USS Porter (TB-6)

From Wikipedia, the free encyclopedia
Jump to: navigation, search
For other ships of the same name, see USS Porter.
Torpedo boat "Porter" chasing a suspicious sail
Torpedo boat USS "Porter" chasing a suspicious sail
Career
Name: USS Porter (TB-6)
Namesake: David and David Dixon Porter
Ordered: 2 March 1895
Builder: Herreshoff Manufacturing Co., Bristol, Rhode Island
Laid down: February 1896
Launched: 9 September 1896
Commissioned: 20 February 1897
Decommissioned: 1912
Struck: 6 November 1912
Fate: Sold, 30 December 1912
General characteristics
Class & type: Porter-class torpedo boat
Displacement: 165 long tons (168 t)
Length: 175 ft 6 in (53.49 m)
Beam: 17 ft 9 in (5.41 m)
Draft: 4 ft 8 in (1.42 m)
Propulsion: 3 Normand boilers
2-shaft vertical quadruple expansion engines
3,200 ihp (2,386 kW)
Speed: 29 knots (54 km/h; 33 mph)
Complement: 32 officers and enlisted
Armament: • 4 × 1-pounder guns
• 3 × 18 in (457 mm) torpedo tubes

USS Porter (Torpedo Boat No. 6/TB-6) was a torpedo boat, the first of her class, launched in 1896, served during the Spanish-American War, and struck in 1912. She was the first Navy ship named for Commodore David Porter, and his son, Admiral David Dixon Porter.

Porter was laid down in February 1896 by Herreshoff Manufacturing Co., Bristol, Rhode Island: launched on 9 September 1896, sponsored by Miss Agnes M. Herreshoff; and commissioned on 20 February 1897 at Newport, R.I., Lieutenant John Charles Fremont in command.

Illustration of Porter at sea, 1898.

Service history[edit]

Pre-Spanish-American War[edit]

Porter sailed to Washington, D.C. on 27 February 1897 for inspection and was further examined on 16–20 March at New York by the Chief of the Bureau of Navigation. She operated between New London and Newport; then visited New York from 15 July-3 October before getting underway for her winter port, Charleston, South Carolina. Porter cruised in southern waters until 8 December and then proceeded to Key West where she was stationed from 1-22 January 1898.

Spanish–American War[edit]

Porter arrived on 26 January at Mobile on 26 January for a visit, but she was ordered to return to Key West on 6 March because of the tense situation in Cuba. When the United States declared war upon Spain, she was already patrolling the waters off Key West and the Dry Tortugas. Porter returned to Key West on 22 March for replenishment on 22 March.

Porter departed Key West with the North Atlantic Fleet on 22 April for the blockade of the north coast of Cuba. She soon made contact with the enemy, capturing the Spanish schooners Sofia and Matilda on 23-24 April. After refueling at Key West from 2-7 May, Porter resumed blockade duty off Cap-Haïtien, Haiti keeping a watchful eye out for Cervera's squadron. She participated in the three-hour bombardment of San Juan on 12-13 May, along with the nine ships of Rear Admiral W. T. Sampson's fleet. During the attack, Porter maintained a close position under the batteries with the cruiser Detroit, but she was not hit.

Porter returned to the blockade of the north coast of Hispaniola on 13-14 May, cruising off Samana Bay, Santo Domingo and off Porto Plata, Haiti. After a brief interval at Key West and Mobile from 18-25 May, she joined Commodore Schley's squadron off Santiago de Cuba from 1-11 June, where it had bottled up the elusive Spanish warships. Porter came under heavy fire on 7 June while silencing the shore batteries, but was undamaged. Later, she supported the Marine beachhead at Guantanamo Bay from 11-17 June. Porter took up her station off Santiago on 17 June and again on 21-22 June when she bombarded the Socapa battery during the landings at Daiquirí. She continued patrolling off Guantanamo until 9 July, when she left for New York via Key West. Upon her arrival at the New York Navy Yard on 19 July, Porter was placed in reduced commission and decommissioned on 5 November 1898.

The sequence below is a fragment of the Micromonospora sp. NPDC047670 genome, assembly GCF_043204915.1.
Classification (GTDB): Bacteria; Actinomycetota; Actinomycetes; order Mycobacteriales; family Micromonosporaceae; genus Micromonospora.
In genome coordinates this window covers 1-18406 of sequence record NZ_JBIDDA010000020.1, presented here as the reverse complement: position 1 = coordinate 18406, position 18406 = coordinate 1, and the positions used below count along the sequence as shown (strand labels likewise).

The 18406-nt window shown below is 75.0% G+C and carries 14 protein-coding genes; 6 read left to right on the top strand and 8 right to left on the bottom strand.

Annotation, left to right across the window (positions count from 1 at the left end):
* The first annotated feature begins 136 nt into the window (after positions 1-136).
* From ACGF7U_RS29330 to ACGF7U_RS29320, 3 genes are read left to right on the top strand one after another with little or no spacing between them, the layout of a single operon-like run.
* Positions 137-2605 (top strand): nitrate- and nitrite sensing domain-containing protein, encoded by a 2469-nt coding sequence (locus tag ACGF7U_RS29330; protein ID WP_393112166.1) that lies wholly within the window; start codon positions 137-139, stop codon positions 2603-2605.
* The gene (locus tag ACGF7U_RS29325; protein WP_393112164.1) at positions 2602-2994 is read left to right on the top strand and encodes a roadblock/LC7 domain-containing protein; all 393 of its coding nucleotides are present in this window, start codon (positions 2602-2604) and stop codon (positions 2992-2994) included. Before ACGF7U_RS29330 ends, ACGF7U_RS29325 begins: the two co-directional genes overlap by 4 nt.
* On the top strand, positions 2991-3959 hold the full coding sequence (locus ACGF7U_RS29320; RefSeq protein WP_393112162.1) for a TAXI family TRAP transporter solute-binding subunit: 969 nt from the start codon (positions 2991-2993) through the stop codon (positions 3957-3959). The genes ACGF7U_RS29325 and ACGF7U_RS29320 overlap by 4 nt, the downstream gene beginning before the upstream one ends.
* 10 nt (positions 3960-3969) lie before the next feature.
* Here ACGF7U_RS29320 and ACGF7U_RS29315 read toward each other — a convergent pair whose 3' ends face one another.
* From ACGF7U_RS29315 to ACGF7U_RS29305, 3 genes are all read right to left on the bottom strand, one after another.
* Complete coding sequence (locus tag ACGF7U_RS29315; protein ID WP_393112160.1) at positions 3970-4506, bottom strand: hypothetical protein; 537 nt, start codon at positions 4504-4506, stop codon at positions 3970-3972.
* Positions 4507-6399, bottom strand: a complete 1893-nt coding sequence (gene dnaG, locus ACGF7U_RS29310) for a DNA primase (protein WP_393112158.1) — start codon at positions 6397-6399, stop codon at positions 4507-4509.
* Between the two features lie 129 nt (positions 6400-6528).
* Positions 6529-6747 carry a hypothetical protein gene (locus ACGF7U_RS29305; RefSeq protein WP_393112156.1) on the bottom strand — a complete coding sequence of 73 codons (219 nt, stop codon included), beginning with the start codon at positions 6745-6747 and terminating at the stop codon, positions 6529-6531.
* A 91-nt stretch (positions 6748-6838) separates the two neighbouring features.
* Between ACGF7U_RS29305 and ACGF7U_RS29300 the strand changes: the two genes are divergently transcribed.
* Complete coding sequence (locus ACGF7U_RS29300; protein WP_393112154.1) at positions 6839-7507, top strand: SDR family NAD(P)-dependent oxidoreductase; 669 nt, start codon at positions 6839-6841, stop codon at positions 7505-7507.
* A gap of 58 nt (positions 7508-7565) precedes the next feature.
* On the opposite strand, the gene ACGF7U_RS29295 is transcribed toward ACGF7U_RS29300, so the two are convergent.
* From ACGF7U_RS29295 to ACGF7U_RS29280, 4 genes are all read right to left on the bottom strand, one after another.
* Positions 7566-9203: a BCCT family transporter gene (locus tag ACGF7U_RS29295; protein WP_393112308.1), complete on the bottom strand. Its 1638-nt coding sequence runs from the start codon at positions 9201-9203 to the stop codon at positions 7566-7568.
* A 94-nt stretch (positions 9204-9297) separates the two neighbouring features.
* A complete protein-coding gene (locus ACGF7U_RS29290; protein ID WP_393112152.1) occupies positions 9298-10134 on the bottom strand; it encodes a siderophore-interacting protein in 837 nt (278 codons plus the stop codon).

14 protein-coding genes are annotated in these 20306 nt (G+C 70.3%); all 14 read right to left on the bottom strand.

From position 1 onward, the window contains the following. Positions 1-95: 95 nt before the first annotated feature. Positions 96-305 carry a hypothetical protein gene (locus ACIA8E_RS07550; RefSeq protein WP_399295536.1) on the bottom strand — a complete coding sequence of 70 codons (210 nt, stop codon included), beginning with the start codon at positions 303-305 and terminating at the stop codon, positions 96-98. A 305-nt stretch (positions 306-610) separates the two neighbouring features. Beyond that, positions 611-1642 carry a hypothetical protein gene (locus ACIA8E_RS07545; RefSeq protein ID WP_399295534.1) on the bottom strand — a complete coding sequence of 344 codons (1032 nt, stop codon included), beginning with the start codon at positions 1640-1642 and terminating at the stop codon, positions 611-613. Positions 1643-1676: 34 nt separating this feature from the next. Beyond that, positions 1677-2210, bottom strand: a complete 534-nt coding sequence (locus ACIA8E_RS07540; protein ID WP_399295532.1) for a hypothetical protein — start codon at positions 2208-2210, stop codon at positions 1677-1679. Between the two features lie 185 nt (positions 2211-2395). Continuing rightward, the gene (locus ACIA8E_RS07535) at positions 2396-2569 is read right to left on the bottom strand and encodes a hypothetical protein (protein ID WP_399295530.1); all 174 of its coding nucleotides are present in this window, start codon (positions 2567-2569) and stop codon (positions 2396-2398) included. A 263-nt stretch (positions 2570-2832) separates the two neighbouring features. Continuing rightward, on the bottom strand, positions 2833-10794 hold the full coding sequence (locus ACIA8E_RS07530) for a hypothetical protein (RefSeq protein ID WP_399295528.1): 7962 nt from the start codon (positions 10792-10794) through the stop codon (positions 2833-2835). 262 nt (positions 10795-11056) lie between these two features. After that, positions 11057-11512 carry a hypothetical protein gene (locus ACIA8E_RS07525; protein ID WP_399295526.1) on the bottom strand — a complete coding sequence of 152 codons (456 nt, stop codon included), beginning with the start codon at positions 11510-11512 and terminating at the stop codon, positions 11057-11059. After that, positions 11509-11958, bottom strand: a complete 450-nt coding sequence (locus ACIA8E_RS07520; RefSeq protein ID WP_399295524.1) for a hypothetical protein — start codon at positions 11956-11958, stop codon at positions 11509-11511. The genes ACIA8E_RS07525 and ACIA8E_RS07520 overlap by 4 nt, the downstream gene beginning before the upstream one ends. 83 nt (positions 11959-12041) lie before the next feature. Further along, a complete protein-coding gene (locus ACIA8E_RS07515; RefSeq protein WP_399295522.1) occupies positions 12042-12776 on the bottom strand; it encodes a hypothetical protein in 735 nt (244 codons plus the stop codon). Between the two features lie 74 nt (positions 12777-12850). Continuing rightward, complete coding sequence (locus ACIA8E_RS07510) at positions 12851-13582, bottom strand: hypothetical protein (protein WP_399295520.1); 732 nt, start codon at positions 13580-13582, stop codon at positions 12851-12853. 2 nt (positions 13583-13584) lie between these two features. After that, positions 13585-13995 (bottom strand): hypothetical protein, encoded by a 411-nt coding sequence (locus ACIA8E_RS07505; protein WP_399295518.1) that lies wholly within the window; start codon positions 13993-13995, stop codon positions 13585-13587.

Post-war[edit]

She recommissioned on 10 October 1899 at New York and served as a training ship for firemen at Newport, Norfolk and Annapolis. Porter decommissioned 21 December 1900 at New York. She was put in reserve commission in late 1901 at Norfolk with the Reserve Torpedo Flotilla and continued this duty through 1907.

Porter recommissioned at Norfolk on 31 January 1908, and was ordered to Pensacola on 21 February. As flagship of the 3rd Torpedo Flotilla, she engaged in torpedo runs in St. Joseph Bay, Florida from 4 March-22 April. Porter acted as naval escort to the remains of Governor De Witt Clinton in New York harbor on 29 May 1908 before returning to the Reserve Torpedo Flotilla at Norfolk on 1 July.

Porter recommissioned on 14 May 1909 at Charleston, South Carolina, Lt. Harold R. Stark in command, and was assigned to the 3rd Division, Atlantic Torpedo Flotilla. She proceeded to Provincetown, Massachusetts on 10 June for fleet exercises that lasted until 5 August. Porter departed on 28 August for Hampton Roads and the Southern Drill Grounds, later joining the fleet at New York for the Hudson-Fulton Celebration from 1-10 October. She was reassigned to the Reserve Torpedo Flotilla at Charleston on 14 November, where she remained until October 1911.

On 30 October 1911, Porter sailed for New York on where she took part in the fleet naval review for President Theodore Roosevelt on 2 November. The President had ordered the mobilization "to test the preparedness of the fleet and the efficiency of our organization on the ships in the yards." Afterward, Porter returned to the Reserve Torpedo Flotilla at Philadelphia. She was mobilized in October 1912 for another review at New York which was inspected by the President on 15 October.

Fate[edit]

Porter was struck from the Navy List on 6 November 1912 and was sold to Andrew Olsen on 30 December 1912 at New York.

References[edit]